I was interested to read an article from CNBC discussing how corporations are embracing online courses as a way to significantly trim personnel training and certification costs. The author, Ellen Lee, cites a report from Bersin, a unit of Deloitte Consulting, indicating that corporations spend approximately $130 billion each year for those costs.
Lee mentions businesses such as AT&T, Yahoo! and Bank of America that are using Massive Online Open Classes (MOOCs) and other online formats to train their workers. The professional development efforts and costs for small businesses are just as significant to their employees and their bottom lines.
I believe these companies are going in the right direction, and I believe we have entered a time that will forever change professional development.
However, we must approach this opportunity with care and deliberation. Knowing how to do online training is more than just having the equipment, creating a video and making the time. Just as all in-person professional development is not created equal, all online learning is not created equal.
Before leaders decree that training and professional development in their businesses and organizations will take place online, they and the people who will carry out their decrees must take sufficient time to learn what makes online learning work and what makes it drudgery and a worthless expense.
Sitting in front of a computer screen listening to a talking head does not make an employee more effective. It can take time away from work and enthusiasm without adding appreciable benefit. Before embarking on online training, presenters and facilitators should thoughtfully consider and answer the following questions:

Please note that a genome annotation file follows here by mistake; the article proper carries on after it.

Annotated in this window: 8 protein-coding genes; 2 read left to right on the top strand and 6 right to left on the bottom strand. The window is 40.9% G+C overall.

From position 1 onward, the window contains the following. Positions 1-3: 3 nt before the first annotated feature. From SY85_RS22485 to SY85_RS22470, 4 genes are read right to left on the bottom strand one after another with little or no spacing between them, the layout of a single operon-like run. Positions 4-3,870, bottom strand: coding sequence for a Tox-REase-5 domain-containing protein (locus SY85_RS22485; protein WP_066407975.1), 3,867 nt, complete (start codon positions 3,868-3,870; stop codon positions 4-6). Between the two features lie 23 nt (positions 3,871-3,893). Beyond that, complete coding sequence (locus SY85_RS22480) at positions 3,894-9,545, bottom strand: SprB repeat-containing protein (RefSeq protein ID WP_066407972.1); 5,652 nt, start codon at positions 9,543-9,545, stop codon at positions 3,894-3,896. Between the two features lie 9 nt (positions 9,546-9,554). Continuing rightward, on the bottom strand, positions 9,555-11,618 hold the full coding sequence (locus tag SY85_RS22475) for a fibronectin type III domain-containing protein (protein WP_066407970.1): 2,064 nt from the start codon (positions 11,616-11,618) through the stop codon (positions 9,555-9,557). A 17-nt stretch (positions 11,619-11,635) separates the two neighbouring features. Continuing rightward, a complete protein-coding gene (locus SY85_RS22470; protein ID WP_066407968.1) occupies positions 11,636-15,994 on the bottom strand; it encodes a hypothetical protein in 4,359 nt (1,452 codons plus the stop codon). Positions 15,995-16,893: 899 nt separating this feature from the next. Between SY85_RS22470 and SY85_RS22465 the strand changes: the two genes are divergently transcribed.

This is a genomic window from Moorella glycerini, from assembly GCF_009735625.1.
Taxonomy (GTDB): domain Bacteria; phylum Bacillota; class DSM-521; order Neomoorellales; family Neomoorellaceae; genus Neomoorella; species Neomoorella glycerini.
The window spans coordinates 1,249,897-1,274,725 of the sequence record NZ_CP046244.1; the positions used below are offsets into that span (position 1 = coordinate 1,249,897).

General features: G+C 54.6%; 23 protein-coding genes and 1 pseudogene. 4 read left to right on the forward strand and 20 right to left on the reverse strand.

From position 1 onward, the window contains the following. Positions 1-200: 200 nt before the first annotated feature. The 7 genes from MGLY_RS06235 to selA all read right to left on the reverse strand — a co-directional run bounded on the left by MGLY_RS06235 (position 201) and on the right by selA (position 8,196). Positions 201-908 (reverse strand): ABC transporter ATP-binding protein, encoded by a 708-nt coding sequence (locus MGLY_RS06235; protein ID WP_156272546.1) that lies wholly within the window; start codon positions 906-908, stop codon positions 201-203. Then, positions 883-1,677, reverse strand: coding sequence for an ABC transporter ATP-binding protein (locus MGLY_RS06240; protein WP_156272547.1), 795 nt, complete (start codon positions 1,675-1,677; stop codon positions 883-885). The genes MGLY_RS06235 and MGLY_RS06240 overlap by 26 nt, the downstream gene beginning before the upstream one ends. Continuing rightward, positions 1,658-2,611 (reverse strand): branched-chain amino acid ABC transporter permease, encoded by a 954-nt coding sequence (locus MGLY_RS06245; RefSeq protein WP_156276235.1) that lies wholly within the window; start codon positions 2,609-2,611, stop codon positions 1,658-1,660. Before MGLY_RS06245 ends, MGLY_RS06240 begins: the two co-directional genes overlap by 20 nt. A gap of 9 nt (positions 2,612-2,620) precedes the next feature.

- Who should participate? How will they benefit from the time they spend online?
- Are the objectives clear to presenters and participants?
- What is the content? Is it relevant to each participant? Do learning sessions offer participants some level of choice in how they will approach or demonstrate their learning?
- What strategies will focus learning and engagement so participants can make the most of their time spent in learning sessions? Do the selected strategies effectively promote learning new skills and knowledge?
- Where is the interaction? Since learning is a social activity, do participants have the opportunity to share ideas and learn from one another? How do online sessions add to or detract from the all-important relationships and exchange of ideas people build and experience when engaged in offline learning?
- How will participants use their new skills or information? How can they immediately embed their new learning into their work?
- How will proficiency be measured? Is sitting in front of a screen enough? What should a participant know and be able to do after completing online courses or learning sessions?
- What is the follow up? Does it include coaching, reflection or evidence of mastery? Do participants have sufficient time and encouragement to use their newly acquired knowledge and skills?
If planners and developers cannot answer these questions appropriately, the money businesses may save in conference and training costs may do little to improve the quality of employee work. The time and money spent in planning and presentation will be wasted.
If you are involved in or thinking of beginning online training programs for your business or organization, check with Women’s Learning Studio for planning, facilitation and presentation support. Click here and contact us to learn more about how your online training will genuinely make a difference for your audiences and your business or organization.